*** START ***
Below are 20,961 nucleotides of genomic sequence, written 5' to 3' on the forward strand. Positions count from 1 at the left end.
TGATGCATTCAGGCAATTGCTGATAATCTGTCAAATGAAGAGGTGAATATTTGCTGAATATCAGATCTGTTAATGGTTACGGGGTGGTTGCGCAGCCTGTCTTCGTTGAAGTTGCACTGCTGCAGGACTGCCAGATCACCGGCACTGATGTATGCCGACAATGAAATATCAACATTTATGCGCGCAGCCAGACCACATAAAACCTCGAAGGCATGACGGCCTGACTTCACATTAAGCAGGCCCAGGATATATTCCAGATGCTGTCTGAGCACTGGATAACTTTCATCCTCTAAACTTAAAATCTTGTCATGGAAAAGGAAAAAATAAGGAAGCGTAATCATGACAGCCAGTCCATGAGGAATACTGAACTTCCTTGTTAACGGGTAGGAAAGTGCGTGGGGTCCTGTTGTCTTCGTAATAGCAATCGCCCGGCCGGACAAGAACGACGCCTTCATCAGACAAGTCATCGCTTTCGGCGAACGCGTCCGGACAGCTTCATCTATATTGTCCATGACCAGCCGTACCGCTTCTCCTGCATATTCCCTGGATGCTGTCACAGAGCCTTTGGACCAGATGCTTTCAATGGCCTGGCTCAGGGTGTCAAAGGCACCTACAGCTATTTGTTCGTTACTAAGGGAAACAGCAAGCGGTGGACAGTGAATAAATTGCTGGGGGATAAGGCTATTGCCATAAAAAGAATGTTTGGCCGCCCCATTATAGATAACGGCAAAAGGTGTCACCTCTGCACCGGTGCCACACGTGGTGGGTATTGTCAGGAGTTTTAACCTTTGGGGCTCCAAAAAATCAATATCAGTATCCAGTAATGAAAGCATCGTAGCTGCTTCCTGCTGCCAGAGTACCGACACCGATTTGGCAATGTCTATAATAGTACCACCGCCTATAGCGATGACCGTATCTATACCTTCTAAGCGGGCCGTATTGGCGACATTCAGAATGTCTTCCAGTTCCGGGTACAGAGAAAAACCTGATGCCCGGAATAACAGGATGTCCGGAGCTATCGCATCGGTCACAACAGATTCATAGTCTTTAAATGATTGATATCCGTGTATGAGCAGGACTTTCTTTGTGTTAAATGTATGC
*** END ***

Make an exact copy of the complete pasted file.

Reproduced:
Below are 20,961 nucleotides of genomic sequence, written 5' to 3' on the forward strand. Positions count from 1 at the left end.
TGATGCATTCAGGCAATTGCTGATAATCTGTCAAATGAAGAGGTGAATATTTGCTGAATATCAGATCTGTTAATGGTTACGGGGTGGTTGCGCAGCCTGTCTTCGTTGAAGTTGCACTGCTGCAGGACTGCCAGATCACCGGCACTGATGTATGCCGACAATGAAATATCAACATTTATGCGCGCAGCCAGACCACATAAAACCTCGAAGGCATGACGGCCTGACTTCACATTAAGCAGGCCCAGGATATATTCCAGATGCTGTCTGAGCACTGGATAACTTTCATCCTCTAAACTTAAAATCTTGTCATGGAAAAGGAAAAAATAAGGAAGCGTAATCATGACAGCCAGTCCATGAGGAATACTGAACTTCCTTGTTAACGGGTAGGAAAGTGCGTGGGGTCCTGTTGTCTTCGTAATAGCAATCGCCCGGCCGGACAAGAACGACGCCTTCATCAGACAAGTCATCGCTTTCGGCGAACGCGTCCGGACAGCTTCATCTATATTGTCCATGACCAGCCGTACCGCTTCTCCTGCATATTCCCTGGATGCTGTCACAGAGCCTTTGGACCAGATGCTTTCAATGGCCTGGCTCAGGGTGTCAAAGGCACCTACAGCTATTTGTTCGTTACTAAGGGAAACAGCAAGCGGTGGACAGTGAATAAATTGCTGGGGGATAAGGCTATTGCCATAAAAAGAATGTTTGGCCGCCCCATTATAGATAACGGCAAAAGGTGTCACCTCTGCACCGGTGCCACACGTGGTGGGTATTGTCAGGAGTTTTAACCTTTGGGGCTCCAAAAAATCAATATCAGTATCCAGTAATGAAAGCATCGTAGCTGCTTCCTGCTGCCAGAGTACCGACACCGATTTGGCAATGTCTATAATAGTACCACCGCCTATAGCGATGACCGTATCTATACCTTCTAAGCGGGCCGTATTGGCGACATTCAGAATGTCTTCCAGTTCCGGGTACAGAGAAAAACCTGATGCCCGGAATAACAGGATGTCCGGAGCTATCGCATCGGTCACAACAGATTCATAGTCTTTAAATGATTGATATCCGTGTATGAGCAGGACTTTCTTTGTGTTAAATGTATGC